We arrived shortly after 9 p.m. and caught the tail end of the sound check, which seemed theatrical enough to us, but we were assured by a young devotee (as events would prove, "camp follower" would be an accurate term) that Vagabond Opera would return in costumes and makeup.The opening act was led by Dan Cantrell of the 'Toids, performing with an ad hoc group that featured vocalist Lily Stern. With Cantrell on accordion, Meredith Anne Yayanos on violin and theremin, and several talented and versatile percussionists, they played a variety of Eastern European, Lebanese, and Greek songs. They were frequently joined by Rachel Brice, a glamorous tattooed bellydancer who first appeared standing and writhing at the end of Amnesia's bar. The limited square footage somewhat inhibited her movement, putting one in mind of the exotic and scandalous (but untrained) dancer Ida Rubenstein, or Theda Bara. When Rachel Brice arrived onstage, with a bit more room to move, she was much more impressive, and inspired not only adulation but a certain amount of simulation from the crowd. (Some of the young women had, it proved, taken classes from her.)
After a generous set of well over an hour from Cantrell and crew (during which we were pleased to find that listening to a sad Greek lament could make one happy), Vagabond Opera took the stage. They were in costume and makeup as promised: leader Eric Stern, a trained opera singer, on accordion, and singer/sax player Robin Jackson, both in striped trousers, natty vests, and hats, accompanied by drummer Mark Burdon, cellist Skip Von Kuske, and Jason Flores on stand-up bass. Even better dressed were the two beautiful women, the blonde Ursula Knudson, virtuoso on both the musical saw and violin, and a dark-haired woman whose Polish-sounding name we never quite caught, adorable in a wide-eyed Maggie Gyllenhal/Betty Boop way, and fetchingly attired in black corset with plenty of decolletage. When she came out to sing a Yiddish song about a gonif (thief), with the haunting refrain "If you kiss a thief, count your teeth", attired in babushka and skirt, she did a strip tease that would have been even more effective if we hadn't already seen her in what she was wearing underneath.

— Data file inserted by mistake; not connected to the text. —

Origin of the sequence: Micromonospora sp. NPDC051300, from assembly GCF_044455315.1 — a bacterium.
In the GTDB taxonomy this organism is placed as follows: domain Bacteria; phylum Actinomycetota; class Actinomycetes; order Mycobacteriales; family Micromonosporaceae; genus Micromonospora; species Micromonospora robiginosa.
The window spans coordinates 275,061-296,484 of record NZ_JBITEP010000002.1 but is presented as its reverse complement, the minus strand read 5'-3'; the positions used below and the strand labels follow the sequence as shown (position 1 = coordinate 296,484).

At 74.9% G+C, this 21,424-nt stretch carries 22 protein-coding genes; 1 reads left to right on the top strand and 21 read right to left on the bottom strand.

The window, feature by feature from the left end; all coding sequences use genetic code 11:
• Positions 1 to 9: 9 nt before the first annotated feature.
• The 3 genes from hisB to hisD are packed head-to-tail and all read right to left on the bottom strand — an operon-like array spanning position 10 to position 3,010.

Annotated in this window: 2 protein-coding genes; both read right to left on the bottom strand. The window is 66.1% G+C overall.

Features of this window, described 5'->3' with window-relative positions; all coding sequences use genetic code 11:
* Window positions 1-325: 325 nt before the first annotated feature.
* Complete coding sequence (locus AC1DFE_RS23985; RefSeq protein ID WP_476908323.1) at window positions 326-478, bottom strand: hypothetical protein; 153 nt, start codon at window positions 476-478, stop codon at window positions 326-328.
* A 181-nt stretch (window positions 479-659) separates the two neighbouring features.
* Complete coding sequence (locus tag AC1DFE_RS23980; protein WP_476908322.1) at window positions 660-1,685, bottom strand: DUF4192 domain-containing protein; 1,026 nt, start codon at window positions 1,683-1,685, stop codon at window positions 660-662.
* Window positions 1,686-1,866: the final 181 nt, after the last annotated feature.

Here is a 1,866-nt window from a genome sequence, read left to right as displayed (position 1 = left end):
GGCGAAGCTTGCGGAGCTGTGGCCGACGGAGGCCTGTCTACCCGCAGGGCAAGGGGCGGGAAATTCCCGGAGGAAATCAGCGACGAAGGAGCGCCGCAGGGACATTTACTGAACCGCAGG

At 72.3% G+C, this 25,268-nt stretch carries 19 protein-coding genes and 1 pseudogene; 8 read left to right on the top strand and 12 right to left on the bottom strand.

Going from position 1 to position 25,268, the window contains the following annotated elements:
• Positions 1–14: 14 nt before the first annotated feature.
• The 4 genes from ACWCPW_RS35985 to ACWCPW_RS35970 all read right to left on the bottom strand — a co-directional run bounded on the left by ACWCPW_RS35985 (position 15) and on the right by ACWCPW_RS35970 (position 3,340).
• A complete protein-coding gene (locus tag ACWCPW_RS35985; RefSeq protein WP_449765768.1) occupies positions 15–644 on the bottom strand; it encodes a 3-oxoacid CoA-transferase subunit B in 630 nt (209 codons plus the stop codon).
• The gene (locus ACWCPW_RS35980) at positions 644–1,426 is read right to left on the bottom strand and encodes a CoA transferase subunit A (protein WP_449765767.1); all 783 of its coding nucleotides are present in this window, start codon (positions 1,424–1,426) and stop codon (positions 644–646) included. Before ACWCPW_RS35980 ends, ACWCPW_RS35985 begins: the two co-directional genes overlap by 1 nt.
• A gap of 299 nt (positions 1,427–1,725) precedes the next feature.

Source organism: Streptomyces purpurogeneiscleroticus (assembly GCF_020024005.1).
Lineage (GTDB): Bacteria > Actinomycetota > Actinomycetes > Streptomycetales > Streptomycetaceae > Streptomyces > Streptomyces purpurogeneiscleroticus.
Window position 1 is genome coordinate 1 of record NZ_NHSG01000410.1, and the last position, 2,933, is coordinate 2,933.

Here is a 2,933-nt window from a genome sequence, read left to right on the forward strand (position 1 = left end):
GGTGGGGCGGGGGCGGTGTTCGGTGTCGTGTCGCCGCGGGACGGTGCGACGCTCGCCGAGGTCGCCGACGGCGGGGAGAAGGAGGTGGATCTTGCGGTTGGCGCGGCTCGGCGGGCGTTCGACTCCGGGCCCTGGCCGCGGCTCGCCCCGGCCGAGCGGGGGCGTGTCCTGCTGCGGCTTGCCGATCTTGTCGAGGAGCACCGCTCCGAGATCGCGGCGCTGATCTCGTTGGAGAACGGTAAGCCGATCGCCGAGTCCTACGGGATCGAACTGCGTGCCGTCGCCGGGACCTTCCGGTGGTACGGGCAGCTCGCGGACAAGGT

Vagabond Opera performed two long and lively sets with a brief intermission, playing everything from the Turkish Menoush to creditable versions of Edith Piaf's "Milord" and Kurt Weill and Bertolt Brecht's "Alabama Song" from Mahagonny (more in the Hal Willner vein than the Doors). There wasn't any overt reference to Josephine Baker, but who cares when you get songs in 11 -- or was it 13? -- different languages, including Romany, Romanes, and Rom (they're different, it seems), a new song called "Absinthe and Cuban Cigars," and two renditions of a song called "Amnesia" written in tribute to the venue.
The second time around, during the last encore of the evening, Vagabond Opera played "Amnesia" in honor of Amnesite Saul, who had missed it the first time while
amusing himself backstage. He enjoyed its witty lyrics so much -- "this
place dressed in red...may this flower of Valencia now and forever
bloom...raise your glasses I say, tonight let's all be gay (boys)" --
that Saul ended up onstage, pouring shots from a bottle into the
upturned faces of the audience who opened their mouths to him like so
many willing baby birds. (They scattered when he flung the bottle to the floor
in a fine Gypsy frenzy, just before 2 a.m.)
Lots 'o entertainment for $10.
I left in a fine mood -- that even survived seeing a couple who'd been the picture of romance entwined on the dance floor moments before having a spat right outside the door. (Oh love, your magic spell is everywhere.) It was an evening I wouldn't soon forget.